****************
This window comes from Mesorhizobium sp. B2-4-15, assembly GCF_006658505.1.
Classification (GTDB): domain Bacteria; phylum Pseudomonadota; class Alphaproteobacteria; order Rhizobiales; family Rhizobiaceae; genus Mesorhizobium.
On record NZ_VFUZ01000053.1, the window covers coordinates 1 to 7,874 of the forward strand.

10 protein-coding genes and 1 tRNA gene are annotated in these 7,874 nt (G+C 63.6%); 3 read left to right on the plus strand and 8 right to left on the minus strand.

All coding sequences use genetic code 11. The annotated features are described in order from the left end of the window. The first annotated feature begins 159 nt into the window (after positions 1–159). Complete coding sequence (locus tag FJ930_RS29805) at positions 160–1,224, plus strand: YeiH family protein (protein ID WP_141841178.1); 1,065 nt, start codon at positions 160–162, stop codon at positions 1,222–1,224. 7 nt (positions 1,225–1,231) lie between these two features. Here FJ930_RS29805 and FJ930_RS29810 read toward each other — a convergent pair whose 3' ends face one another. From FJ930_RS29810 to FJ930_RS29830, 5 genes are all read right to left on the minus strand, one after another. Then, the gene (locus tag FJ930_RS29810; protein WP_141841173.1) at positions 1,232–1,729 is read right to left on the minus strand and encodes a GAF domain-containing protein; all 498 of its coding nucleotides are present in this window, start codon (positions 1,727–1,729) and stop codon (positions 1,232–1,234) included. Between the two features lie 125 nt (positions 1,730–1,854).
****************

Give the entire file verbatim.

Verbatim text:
This window comes from Mesorhizobium sp. B2-4-15, assembly GCF_006658505.1.
Classification (GTDB): domain Bacteria; phylum Pseudomonadota; class Alphaproteobacteria; order Rhizobiales; family Rhizobiaceae; genus Mesorhizobium.
On record NZ_VFUZ01000053.1, the window covers coordinates 1 to 7,874 of the forward strand.

10 protein-coding genes and 1 tRNA gene are annotated in these 7,874 nt (G+C 63.6%); 3 read left to right on the plus strand and 8 right to left on the minus strand.

All coding sequences use genetic code 11. The annotated features are described in order from the left end of the window. The first annotated feature begins 159 nt into the window (after positions 1–159). Complete coding sequence (locus tag FJ930_RS29805) at positions 160–1,224, plus strand: YeiH family protein (protein ID WP_141841178.1); 1,065 nt, start codon at positions 160–162, stop codon at positions 1,222–1,224. 7 nt (positions 1,225–1,231) lie between these two features. Here FJ930_RS29805 and FJ930_RS29810 read toward each other — a convergent pair whose 3' ends face one another. From FJ930_RS29810 to FJ930_RS29830, 5 genes are all read right to left on the minus strand, one after another. Then, the gene (locus tag FJ930_RS29810; protein WP_141841173.1) at positions 1,232–1,729 is read right to left on the minus strand and encodes a GAF domain-containing protein; all 498 of its coding nucleotides are present in this window, start codon (positions 1,727–1,729) and stop codon (positions 1,232–1,234) included. Between the two features lie 125 nt (positions 1,730–1,854).